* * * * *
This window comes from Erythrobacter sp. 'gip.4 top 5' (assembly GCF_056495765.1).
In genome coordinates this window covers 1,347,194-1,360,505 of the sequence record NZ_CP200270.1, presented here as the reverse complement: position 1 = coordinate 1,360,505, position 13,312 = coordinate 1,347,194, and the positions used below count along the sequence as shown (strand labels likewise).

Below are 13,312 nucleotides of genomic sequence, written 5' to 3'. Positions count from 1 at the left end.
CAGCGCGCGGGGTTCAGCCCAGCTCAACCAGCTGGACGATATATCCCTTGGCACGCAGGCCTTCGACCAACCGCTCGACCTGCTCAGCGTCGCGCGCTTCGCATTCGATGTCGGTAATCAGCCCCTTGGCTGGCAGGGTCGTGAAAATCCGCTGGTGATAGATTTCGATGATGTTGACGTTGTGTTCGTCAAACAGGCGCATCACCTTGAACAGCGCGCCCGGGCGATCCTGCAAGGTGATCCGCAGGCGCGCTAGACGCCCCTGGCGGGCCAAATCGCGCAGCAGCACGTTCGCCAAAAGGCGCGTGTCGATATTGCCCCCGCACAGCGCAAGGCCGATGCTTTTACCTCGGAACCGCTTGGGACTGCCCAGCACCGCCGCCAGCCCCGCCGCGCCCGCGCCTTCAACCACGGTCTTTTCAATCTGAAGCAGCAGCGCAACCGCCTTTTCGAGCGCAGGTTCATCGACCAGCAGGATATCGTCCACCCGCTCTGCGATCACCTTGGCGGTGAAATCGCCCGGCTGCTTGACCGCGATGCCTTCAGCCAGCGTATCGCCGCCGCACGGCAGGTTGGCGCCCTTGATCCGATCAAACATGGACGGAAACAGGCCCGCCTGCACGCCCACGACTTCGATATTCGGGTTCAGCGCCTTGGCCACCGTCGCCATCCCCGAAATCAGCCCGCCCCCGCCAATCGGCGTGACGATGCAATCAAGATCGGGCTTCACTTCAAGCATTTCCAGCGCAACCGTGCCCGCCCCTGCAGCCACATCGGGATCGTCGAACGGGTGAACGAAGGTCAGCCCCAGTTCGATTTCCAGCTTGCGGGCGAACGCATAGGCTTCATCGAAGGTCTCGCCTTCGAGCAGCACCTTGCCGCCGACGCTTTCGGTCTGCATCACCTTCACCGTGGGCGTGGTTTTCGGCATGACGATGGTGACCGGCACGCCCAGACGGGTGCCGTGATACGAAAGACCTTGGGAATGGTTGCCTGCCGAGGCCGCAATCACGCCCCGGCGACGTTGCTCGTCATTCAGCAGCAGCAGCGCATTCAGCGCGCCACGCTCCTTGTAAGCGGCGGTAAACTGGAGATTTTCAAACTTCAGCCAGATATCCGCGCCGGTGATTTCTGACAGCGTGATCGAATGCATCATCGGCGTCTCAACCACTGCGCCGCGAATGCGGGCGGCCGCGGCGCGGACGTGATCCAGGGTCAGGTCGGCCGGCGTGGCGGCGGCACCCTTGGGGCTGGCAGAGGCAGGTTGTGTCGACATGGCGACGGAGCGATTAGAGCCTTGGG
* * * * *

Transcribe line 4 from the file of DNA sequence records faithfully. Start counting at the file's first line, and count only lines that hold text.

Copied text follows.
CAGCGCGCGGGGTTCAGCCCAGCTCAACCAGCTGGACGATATATCCCTTGGCACGCAGGCCTTCGACCAACCGCTCGACCTGCTCAGCGTCGCGCGCTTCGCATTCGATGTCGGTAATCAGCCCCTTGGCTGGCAGGGTCGTGAAAATCCGCTGGTGATAGATTTCGATGATGTTGACGTTGTGTTCGTCAAACAGGCGCATCACCTTGAACAGCGCGCCCGGGCGATCCTGCAAGGTGATCCGCAGGCGCGCTAGACGCCCCTGGCGGGCCAAATCGCGCAGCAGCACGTTCGCCAAAAGGCGCGTGTCGATATTGCCCCCGCACAGCGCAAGGCCGATGCTTTTACCTCGGAACCGCTTGGGACTGCCCAGCACCGCCGCCAGCCCCGCCGCGCCCGCGCCTTCAACCACGGTCTTTTCAATCTGAAGCAGCAGCGCAACCGCCTTTTCGAGCGCAGGTTCATCGACCAGCAGGATATCGTCCACCCGCTCTGCGATCACCTTGGCGGTGAAATCGCCCGGCTGCTTGACCGCGATGCCTTCAGCCAGCGTATCGCCGCCGCACGGCAGGTTGGCGCCCTTGATCCGATCAAACATGGACGGAAACAGGCCCGCCTGCACGCCCACGACTTCGATATTCGGGTTCAGCGCCTTGGCCACCGTCGCCATCCCCGAAATCAGCCCGCCCCCGCCAATCGGCGTGACGATGCAATCAAGATCGGGCTTCACTTCAAGCATTTCCAGCGCAACCGTGCCCGCCCCTGCAGCCACATCGGGATCGTCGAACGGGTGAACGAAGGTCAGCCCCAGTTCGATTTCCAGCTTGCGGGCGAACGCATAGGCTTCATCGAAGGTCTCGCCTTCGAGCAGCACCTTGCCGCCGACGCTTTCGGTCTGCATCACCTTCACCGTGGGCGTGGTTTTCGGCATGACGATGGTGACCGGCACGCCCAGACGGGTGCCGTGATACGAAAGACCTTGGGAATGGTTGCCTGCCGAGGCCGCAATCACGCCCCGGCGACGTTGCTCGTCATTCAGCAGCAGCAGCGCATTCAGCGCGCCACGCTCCTTGTAAGCGGCGGTAAACTGGAGATTTTCAAACTTCAGCCAGATATCCGCGCCGGTGATTTCTGACAGCGTGATCGAATGCATCATCGGCGTCTCAACCACTGCGCCGCGAATGCGGGCGGCCGCGGCGCGGACGTGATCCAGGGTCAGGTCGGCCGGCGTGGCGGCGGCACCCTTGGGGCTGGCAGAGGCAGGTTGTGTCGACATGGCGACGGAGCGATTAGAGCCTTGGG